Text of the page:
The National Archives and Records Administration has a plan in place to retrain the records management workforce and make it easier for agencies to buy the tools they’ll need to make the transition to fully electronic records.
Paperless government starts at the front end, not when records go to storage. The National Archives and Records Administration is forcing agencies to do things differently.
A governmentwide push toward electronic records reduce storage costs and make it easier for members of the public to access archived information.
In today’s Federal Newscast, the Office of Management and Budget has given agencies a timeline to switch from paper records, to electronic records.
John Cofrancesco, vice president, Business Development at Active Navigation, joins host John Gilroy on this week’s Federal Tech Talk to discuss records management and how his company can help federal agencies eliminate redundant, obsolete or trivial data.
While the Trump administration expects agencies will spend less on records management in the long-term, NARA says agencies might save on time, but probably not money when transitioning to digital records.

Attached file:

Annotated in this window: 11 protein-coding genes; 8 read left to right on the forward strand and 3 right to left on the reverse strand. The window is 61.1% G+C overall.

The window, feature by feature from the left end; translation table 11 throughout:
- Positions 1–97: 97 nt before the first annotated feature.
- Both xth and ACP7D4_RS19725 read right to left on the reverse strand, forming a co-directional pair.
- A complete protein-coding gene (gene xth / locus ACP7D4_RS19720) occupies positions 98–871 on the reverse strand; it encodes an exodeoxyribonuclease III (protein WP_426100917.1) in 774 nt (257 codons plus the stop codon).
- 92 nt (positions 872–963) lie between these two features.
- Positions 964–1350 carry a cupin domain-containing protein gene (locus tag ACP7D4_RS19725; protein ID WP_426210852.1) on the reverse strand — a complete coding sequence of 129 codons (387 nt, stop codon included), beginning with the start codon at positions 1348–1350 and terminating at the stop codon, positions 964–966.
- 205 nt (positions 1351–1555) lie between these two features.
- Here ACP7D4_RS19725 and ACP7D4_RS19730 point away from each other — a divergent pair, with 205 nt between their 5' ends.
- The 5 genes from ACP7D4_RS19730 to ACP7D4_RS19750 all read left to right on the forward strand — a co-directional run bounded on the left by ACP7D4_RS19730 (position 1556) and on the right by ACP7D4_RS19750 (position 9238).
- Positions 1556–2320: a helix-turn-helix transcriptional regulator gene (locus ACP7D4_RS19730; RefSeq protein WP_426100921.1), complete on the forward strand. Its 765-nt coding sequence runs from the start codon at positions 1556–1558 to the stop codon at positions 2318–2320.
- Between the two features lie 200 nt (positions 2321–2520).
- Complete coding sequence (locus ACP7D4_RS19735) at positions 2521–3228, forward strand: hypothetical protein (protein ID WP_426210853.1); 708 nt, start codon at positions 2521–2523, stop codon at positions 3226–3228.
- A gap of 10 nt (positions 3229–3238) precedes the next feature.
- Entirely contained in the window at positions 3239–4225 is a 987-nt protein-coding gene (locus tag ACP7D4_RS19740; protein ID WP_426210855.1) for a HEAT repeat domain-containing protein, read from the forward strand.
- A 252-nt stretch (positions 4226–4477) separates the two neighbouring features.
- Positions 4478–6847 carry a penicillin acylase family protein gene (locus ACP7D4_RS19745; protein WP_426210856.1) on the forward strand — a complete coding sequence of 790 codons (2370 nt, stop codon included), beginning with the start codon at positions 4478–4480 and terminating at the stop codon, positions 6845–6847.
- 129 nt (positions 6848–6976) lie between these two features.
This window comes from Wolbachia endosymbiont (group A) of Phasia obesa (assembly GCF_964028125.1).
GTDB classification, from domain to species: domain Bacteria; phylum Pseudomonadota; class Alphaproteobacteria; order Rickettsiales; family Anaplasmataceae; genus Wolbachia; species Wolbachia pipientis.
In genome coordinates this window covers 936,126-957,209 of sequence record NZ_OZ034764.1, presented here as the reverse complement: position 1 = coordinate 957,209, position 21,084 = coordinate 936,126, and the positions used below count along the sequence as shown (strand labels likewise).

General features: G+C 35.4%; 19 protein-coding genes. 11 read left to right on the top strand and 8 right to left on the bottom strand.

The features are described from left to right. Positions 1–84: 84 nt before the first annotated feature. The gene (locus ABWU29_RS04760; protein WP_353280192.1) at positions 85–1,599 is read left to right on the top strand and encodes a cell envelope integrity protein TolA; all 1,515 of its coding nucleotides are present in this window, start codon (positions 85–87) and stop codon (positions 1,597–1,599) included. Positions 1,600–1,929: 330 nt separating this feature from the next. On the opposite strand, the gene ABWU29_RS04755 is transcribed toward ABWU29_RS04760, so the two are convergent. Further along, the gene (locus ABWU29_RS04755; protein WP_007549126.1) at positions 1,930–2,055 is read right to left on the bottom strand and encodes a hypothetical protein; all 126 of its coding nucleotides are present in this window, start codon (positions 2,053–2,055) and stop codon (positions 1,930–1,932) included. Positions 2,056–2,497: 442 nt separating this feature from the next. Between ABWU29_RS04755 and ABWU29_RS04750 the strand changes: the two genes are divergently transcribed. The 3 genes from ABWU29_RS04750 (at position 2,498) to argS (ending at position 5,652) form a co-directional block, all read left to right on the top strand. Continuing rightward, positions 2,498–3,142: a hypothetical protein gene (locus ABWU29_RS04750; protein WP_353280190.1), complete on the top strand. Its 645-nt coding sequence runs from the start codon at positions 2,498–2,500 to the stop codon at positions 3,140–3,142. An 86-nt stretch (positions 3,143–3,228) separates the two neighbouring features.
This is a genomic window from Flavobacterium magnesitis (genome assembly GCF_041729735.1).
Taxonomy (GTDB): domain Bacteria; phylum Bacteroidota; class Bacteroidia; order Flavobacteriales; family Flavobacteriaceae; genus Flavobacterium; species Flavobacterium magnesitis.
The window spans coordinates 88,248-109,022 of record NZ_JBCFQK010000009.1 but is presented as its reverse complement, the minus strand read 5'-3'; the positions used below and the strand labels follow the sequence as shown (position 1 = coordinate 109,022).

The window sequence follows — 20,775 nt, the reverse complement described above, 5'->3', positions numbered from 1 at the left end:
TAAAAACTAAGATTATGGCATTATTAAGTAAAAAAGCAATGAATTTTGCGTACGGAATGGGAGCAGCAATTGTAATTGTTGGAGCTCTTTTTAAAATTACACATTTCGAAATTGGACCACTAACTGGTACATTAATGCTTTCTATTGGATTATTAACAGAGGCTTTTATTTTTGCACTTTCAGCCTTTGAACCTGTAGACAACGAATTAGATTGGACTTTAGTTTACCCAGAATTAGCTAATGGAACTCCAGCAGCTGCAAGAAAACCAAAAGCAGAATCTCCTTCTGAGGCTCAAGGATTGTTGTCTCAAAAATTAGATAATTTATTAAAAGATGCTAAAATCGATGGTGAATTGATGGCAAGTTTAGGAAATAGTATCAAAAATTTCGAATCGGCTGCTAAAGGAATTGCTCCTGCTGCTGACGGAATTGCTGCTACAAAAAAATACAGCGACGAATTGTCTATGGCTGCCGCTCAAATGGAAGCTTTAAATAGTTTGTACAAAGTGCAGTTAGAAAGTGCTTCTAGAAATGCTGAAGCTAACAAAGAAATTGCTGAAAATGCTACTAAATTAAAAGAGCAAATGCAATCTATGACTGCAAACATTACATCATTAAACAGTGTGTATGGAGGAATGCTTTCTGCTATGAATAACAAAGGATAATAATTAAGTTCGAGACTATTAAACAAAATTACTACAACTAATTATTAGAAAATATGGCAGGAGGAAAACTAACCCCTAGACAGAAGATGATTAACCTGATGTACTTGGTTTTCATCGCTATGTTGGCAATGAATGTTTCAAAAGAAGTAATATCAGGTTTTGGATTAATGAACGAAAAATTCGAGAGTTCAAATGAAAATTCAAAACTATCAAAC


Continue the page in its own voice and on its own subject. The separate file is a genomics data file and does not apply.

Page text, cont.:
The vast majority of agencies claim they’re on track to meet a key deadline in the path towards making the government less dependent on paper records, according to a new report from the National Archives and Records Administration.
Austin Adams, vice president for public sector for Alfresco, highlights how agencies can improve the way they manage information in meeting a host of the administration’s requirements.
A new White House directive provides a roadmap for agencies to phase out the use of paper record-keeping by the end of the decade. By Dec. 31, 2019, federal agencies will be required, “to the fullest extent possible,” to manage records electronically — including digital forms of communication, such as email — according to a directive from the Office of Management and Budget and the National Archives and Records Administration.
Development is done. Now the National Archives and Records Administration’s Electronics Record Archive is headed for deployment, but not quite as originally envisioned. NARA’s Paul Wester explains.